Ezra Stoller probably wouldn’t care about this question, but let’s indulge it anyways: What makes a “beautiful” photograph?
To a degree, a lot depends on the subject, right? Would Ansel Adams have been half as famous if those landscapes hadn’t already done most of the work?
Then again, beauty is also in the eye of the beholder. Bill Brandt didn’t design the human body, so how can he take credit for its beauty in his photos? Because he knew how to capture the poetry of all its curves and angles — forcing us, in turn, to see the body in ways we hadn’t seen it before.
Architectural photography, though often relegated to its own genre, is no different. The task is to capture the intention behind someone else’s design — to distill the philosophy of a building into a single, digestible image that transcends explanation. It’s not easy, but when it’s done well it looks effortless. So much so that you’re left admiring the building alone, and likely never think twice about the person who helped you see it.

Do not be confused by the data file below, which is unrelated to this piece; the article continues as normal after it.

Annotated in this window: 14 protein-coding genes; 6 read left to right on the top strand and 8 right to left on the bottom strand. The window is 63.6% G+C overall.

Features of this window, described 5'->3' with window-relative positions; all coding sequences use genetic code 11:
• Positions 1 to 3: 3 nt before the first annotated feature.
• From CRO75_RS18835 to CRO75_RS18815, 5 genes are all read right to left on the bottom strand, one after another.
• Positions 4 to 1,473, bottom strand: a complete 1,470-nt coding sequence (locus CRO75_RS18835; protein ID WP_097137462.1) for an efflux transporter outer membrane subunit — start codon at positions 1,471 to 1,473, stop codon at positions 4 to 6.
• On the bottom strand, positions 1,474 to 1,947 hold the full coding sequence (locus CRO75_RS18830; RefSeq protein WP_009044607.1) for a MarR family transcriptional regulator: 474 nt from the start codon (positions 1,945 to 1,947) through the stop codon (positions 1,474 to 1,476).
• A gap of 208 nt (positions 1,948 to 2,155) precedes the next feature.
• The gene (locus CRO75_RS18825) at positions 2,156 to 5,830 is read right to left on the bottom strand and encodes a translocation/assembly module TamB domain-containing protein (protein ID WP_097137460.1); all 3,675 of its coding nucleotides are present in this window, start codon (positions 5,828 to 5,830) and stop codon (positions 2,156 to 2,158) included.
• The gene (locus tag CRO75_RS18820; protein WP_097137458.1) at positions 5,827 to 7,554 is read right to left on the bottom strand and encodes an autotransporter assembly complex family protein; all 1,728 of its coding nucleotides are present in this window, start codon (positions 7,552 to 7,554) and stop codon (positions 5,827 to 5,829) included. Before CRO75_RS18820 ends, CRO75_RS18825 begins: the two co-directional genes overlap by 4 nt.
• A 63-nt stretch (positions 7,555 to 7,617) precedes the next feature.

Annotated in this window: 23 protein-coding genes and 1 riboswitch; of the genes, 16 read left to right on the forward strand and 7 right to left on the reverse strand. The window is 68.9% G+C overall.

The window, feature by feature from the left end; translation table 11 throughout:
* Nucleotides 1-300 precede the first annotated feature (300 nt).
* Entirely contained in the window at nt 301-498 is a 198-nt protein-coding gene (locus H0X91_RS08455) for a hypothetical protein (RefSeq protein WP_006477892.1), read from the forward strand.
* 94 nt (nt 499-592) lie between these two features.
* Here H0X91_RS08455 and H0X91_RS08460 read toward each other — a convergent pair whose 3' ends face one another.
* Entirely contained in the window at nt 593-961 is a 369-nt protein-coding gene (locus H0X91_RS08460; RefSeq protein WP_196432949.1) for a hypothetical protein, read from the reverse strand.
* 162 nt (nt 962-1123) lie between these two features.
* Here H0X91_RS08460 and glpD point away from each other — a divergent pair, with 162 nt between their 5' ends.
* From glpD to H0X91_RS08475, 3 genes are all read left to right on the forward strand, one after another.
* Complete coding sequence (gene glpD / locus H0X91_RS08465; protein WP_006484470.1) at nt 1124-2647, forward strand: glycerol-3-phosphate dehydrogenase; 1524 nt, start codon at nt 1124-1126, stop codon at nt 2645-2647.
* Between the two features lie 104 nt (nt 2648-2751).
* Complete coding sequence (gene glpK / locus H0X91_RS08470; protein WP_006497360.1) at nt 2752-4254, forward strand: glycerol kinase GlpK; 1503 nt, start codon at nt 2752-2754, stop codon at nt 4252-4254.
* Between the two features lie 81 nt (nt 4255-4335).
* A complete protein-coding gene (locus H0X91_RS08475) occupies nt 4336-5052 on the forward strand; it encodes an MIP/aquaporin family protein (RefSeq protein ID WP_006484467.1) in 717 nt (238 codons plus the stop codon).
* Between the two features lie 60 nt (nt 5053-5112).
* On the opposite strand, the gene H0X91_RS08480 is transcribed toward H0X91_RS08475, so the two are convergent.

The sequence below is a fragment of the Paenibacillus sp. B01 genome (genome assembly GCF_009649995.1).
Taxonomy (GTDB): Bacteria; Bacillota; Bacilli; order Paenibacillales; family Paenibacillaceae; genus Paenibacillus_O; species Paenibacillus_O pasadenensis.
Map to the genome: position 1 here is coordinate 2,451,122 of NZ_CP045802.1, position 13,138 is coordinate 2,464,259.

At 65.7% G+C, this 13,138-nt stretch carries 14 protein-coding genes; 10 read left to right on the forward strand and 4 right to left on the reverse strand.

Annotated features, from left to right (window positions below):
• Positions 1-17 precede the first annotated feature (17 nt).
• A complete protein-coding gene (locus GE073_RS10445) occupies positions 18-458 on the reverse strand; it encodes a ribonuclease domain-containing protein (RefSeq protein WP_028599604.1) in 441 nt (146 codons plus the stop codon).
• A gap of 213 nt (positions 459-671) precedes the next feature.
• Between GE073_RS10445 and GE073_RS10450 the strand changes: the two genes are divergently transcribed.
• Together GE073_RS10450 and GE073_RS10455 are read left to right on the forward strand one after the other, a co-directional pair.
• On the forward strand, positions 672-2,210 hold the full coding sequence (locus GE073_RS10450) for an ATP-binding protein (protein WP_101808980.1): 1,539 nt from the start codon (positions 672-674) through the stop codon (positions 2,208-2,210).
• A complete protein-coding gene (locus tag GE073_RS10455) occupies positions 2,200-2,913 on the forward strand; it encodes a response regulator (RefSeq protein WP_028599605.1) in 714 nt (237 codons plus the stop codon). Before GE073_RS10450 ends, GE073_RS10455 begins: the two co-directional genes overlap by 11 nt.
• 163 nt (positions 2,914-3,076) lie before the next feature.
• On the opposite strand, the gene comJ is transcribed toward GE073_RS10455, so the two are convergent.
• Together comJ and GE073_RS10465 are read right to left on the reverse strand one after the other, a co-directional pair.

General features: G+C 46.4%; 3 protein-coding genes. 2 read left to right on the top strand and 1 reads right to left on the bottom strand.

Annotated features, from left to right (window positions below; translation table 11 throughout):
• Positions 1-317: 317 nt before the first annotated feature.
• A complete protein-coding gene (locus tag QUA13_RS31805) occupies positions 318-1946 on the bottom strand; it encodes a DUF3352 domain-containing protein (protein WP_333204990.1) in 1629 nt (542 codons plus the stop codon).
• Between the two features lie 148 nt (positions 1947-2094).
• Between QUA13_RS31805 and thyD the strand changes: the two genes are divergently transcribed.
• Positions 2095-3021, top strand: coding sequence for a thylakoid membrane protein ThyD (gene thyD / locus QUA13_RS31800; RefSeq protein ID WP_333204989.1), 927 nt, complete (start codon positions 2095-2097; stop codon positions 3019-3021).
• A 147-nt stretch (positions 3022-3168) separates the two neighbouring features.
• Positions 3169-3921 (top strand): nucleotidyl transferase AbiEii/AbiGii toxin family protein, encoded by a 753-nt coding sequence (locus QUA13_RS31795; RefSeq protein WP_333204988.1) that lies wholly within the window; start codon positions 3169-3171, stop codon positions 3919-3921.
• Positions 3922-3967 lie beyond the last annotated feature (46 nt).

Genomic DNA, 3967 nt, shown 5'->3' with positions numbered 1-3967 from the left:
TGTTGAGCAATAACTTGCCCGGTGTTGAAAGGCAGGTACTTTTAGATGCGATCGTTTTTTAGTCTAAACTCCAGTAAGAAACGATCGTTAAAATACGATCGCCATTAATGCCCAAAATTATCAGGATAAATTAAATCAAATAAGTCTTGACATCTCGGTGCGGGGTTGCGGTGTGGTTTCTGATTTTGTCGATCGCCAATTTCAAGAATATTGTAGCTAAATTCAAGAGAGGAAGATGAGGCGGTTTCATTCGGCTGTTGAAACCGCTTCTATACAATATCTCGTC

Photo Credit: Ezra Stoller/Courtesy of Yossi Milo Gallery